—Image: Google Maps The planned site for a new supportive housing complex in the Rutland area of Kelowna will be at the corner of McIntosh Road and Asher Road.

Newly announced supportive housing will allow drug use on-site

Ministry of Municipal Affairs confirms latest project will also be a harm reduction facility

A planned new supportive housing facility slated for a residential area in the Rutland neighbourhood of Kelowna will allow drug use on-site.

The Ministry of Municipal Affairs and Housing has confirmed the facility will be what is known as a “harm reduction” site.

“Yes, residents are allowed to make their own choices and this may include substance use,” said a Ministry of ministry spokeswoman in an email response to question from the Capital News.

The planned 50-unit facility on McIntosh Road was announced last week, a day after a packed public hearing to rezone land for another controversial supportive housing project slated for Kelowna that will also allow drug use on-site.

That project is slated for Agassiz Road and residents living in that area have protested plans for the project saying they fear for their safety if the project goes ahead, fear drug dealers will move into the area and fear their property values will fall.

At the public hearing, 34 of the 66 speakers who addressed council opposed plans for the Agassiz Road project, all citing the fact the site is in the middle of residential area. Most pointed to the fact drugs will be allowed to be consumed on site as their major reason for their concerns.

The housing, both on Agassiz Road and McIntosh Road will be for people who are currently homeless in the city, some of whom the ministry and B.C. Housing say may be drug addicts.

RELATED: More supportive housing announced for Kelowna

Both the ministry and B.C. Housing say because the units in the building will be the tenants’ homes, the tenants should be allowed to do what anyone else in the community can do in their own homes, including use drugs.

But it says there will be supervision and medical staff on hand in the building to monitor any drug use.

“Our supportive housing is based on the housing first model, meaning that tenants are not required to enter a treatment program in order to receive housing,” said the email from the ministry about the McIntosh Road project.

“Once tenants are safely housed, they have access to the supports they need and connection to treatment programs should they choose. Housing first is a proven model that allows people to stabilize their lives in order to transition to more permanent housing.”

It goes on to say residents of supportive housing live independently and will make their own choices regarding lifestyle, but will be encouraged to consider more healthy options.

“BC Housing does not discriminate against a person based on their level of need. Some people with substance use issues will be housed at the site, however, residents will be carefully chosen to ensure they are matched with the right level of services they need to live a more healthy, stable life.”

Requests for information about how B.C. Housing plans to address public concerns about how the McIntosh Road facility will operate in light of the concerns expressed by the Agassiz Road residents have yet to be responded to.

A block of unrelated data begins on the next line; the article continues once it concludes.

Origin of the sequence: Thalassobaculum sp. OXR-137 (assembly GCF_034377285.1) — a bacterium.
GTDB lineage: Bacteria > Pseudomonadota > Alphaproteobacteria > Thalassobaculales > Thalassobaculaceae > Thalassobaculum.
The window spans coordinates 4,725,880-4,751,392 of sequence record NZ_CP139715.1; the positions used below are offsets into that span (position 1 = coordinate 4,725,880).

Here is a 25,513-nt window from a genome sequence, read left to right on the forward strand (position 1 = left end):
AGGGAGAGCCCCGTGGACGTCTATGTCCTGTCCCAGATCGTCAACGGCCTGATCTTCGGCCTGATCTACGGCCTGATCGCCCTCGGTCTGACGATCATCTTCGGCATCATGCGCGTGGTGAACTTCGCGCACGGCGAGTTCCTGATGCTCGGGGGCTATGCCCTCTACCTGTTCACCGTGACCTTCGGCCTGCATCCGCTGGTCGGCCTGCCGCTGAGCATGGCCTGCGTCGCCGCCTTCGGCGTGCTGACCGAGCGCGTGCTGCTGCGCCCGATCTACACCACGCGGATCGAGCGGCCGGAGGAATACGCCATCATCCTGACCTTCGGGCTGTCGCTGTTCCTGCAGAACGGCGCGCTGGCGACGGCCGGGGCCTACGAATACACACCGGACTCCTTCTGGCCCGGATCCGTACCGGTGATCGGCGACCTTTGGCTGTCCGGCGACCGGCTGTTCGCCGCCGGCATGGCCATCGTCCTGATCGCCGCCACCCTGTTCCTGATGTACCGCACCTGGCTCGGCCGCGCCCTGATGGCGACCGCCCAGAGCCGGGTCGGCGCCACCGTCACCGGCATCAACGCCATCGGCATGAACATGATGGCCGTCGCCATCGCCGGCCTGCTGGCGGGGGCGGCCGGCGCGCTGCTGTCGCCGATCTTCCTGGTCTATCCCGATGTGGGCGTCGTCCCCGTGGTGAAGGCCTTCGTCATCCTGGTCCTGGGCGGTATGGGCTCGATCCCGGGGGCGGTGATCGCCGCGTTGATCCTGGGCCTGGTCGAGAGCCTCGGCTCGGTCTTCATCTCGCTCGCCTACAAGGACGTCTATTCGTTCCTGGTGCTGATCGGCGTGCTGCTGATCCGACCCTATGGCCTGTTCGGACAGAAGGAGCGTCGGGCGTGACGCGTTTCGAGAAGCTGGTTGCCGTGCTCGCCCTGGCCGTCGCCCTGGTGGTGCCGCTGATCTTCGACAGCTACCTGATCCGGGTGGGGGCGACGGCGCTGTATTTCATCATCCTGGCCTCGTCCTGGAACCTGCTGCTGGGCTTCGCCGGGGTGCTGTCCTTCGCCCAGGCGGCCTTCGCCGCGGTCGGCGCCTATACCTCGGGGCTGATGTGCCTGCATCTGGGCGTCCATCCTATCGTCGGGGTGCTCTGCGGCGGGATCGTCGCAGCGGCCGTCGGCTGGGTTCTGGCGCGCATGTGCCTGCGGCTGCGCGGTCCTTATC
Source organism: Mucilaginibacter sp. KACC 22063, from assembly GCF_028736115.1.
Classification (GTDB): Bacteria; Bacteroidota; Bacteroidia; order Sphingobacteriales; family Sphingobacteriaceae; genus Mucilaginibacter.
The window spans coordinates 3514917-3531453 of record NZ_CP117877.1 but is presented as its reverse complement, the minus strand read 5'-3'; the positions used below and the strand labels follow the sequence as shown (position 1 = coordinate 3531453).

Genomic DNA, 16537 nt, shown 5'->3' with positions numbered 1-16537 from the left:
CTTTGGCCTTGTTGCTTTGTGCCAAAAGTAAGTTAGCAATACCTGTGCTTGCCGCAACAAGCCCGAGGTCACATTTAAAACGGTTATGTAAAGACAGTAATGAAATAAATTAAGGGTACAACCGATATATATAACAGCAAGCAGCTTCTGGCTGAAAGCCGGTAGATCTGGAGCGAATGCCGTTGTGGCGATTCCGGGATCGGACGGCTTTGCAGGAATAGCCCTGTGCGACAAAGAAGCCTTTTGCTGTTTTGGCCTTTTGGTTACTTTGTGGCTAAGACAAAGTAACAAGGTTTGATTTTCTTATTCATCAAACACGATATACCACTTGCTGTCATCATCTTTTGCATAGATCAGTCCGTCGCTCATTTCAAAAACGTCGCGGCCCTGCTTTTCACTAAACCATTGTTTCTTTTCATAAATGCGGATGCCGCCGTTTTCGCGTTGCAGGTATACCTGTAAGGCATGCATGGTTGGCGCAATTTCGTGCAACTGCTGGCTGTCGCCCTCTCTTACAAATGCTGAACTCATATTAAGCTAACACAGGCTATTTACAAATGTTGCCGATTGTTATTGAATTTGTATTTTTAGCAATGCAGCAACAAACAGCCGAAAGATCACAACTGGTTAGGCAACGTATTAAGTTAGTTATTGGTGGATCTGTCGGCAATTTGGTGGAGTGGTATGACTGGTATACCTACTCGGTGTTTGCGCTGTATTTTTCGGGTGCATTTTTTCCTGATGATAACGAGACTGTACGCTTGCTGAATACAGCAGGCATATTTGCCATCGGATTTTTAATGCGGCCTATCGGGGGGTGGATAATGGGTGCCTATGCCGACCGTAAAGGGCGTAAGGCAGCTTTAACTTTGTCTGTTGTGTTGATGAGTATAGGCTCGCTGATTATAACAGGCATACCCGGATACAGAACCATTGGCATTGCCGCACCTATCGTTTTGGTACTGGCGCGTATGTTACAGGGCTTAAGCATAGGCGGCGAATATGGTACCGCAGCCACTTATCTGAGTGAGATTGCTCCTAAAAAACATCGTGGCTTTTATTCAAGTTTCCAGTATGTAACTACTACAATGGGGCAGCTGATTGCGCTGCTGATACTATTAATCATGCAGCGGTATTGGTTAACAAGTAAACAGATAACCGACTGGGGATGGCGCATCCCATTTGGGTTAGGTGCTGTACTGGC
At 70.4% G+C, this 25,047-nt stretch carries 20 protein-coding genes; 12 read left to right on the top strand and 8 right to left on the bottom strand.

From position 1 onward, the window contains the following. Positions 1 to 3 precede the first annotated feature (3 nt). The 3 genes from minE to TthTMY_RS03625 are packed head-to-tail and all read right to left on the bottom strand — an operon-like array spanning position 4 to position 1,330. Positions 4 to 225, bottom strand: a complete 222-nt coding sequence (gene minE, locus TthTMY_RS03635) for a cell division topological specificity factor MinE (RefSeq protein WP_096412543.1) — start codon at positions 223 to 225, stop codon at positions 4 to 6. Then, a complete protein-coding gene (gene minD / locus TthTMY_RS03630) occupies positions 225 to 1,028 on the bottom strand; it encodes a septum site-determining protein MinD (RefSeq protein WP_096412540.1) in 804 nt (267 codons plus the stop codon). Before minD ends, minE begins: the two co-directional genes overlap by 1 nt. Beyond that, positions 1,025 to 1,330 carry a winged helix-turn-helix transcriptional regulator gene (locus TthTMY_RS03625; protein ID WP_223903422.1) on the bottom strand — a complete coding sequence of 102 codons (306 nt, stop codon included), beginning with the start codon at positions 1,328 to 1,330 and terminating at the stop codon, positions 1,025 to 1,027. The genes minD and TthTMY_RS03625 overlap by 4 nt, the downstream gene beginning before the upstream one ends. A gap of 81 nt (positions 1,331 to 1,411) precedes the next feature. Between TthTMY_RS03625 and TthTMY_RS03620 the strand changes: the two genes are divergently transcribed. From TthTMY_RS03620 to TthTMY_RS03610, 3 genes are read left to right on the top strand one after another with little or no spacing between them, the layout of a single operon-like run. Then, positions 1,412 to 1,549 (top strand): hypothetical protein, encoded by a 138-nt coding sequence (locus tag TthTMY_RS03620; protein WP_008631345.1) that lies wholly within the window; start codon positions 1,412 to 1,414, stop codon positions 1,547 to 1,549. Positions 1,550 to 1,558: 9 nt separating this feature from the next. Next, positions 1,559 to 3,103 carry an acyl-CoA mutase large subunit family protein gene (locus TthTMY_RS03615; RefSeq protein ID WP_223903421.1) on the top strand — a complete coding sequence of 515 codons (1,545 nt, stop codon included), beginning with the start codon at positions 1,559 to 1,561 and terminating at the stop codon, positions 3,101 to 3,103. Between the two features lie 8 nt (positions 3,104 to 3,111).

At the public hearing, Agassiz Road residents claimed they were not told initially that the planned supportive housing there would allow dug use.

To report a typo, email:
newstips@kelownacapnews.com
.


@KelownaCapNews
newstips@kelownacapnews.com

Like us on Facebook and follow us on Twitter.

Just Posted

Truck fire knocked down on Highway 97

The blaze has been knocked down by fire crews

More showings of controversial movie Unplanned scheduled in West Kelowna

One of the additional shows sold out in three minutes at the Landmark Xtreme

Private viewing for Elijah-lain Beauregard to be held in Penticton

Afterwards, there will be a celebration of life next to the Okanagan Lake,

Single vehicle roll over in West Kelowna sends one to hospital

One person sent to hospital with non life-threatening injuries

Rockets’ Thomson signs entry-level contract with Ottawa Senators

The defenceman was taken 19th overall by Ottawa in June’s NHL Entry Draft

UPDATE: special council meeting set for Wednesday, Basran in talks with province

Opponents of McCurdy house says she won’t ‘relinquish possession’ of more than 14,000 names

B.C. man dies from rabies after contact with Vancouver Island bat

Last known case of human rabies in B.C. was 16 years ago

Crown recommends up to two-year jail term for former Bountiful leader

Crown says sentence range should be 18 months to two years for Bountiful child removal case

B.C.-wide police efforts identify Vancouver Island robbery suspect

Warrant issued for arrest of North Vancouver man for TD Bank robbery

VIDEO: Wolf spotted swimming ashore on northern Vancouver Island

Island wolf population estimated at under 150 in 2008, says VI-Wilds

Diversity a Canadian strength, Trudeau says of Trump tweets at congresswomen

Trudeau avoided using Trump’s name when he was asked about the president’s Twitter comments

B.C. couple bring son home from Nigeria after long adoption delay

Kim and Clark Moran of Abbotsford spent almost a year waiting to finalize adoption of Ayo, 3

Garneau ‘disappointed’ in airlines’ move against new passenger bill of rights

New rules codified compensation for lost luggage, overbooked flights

Most Read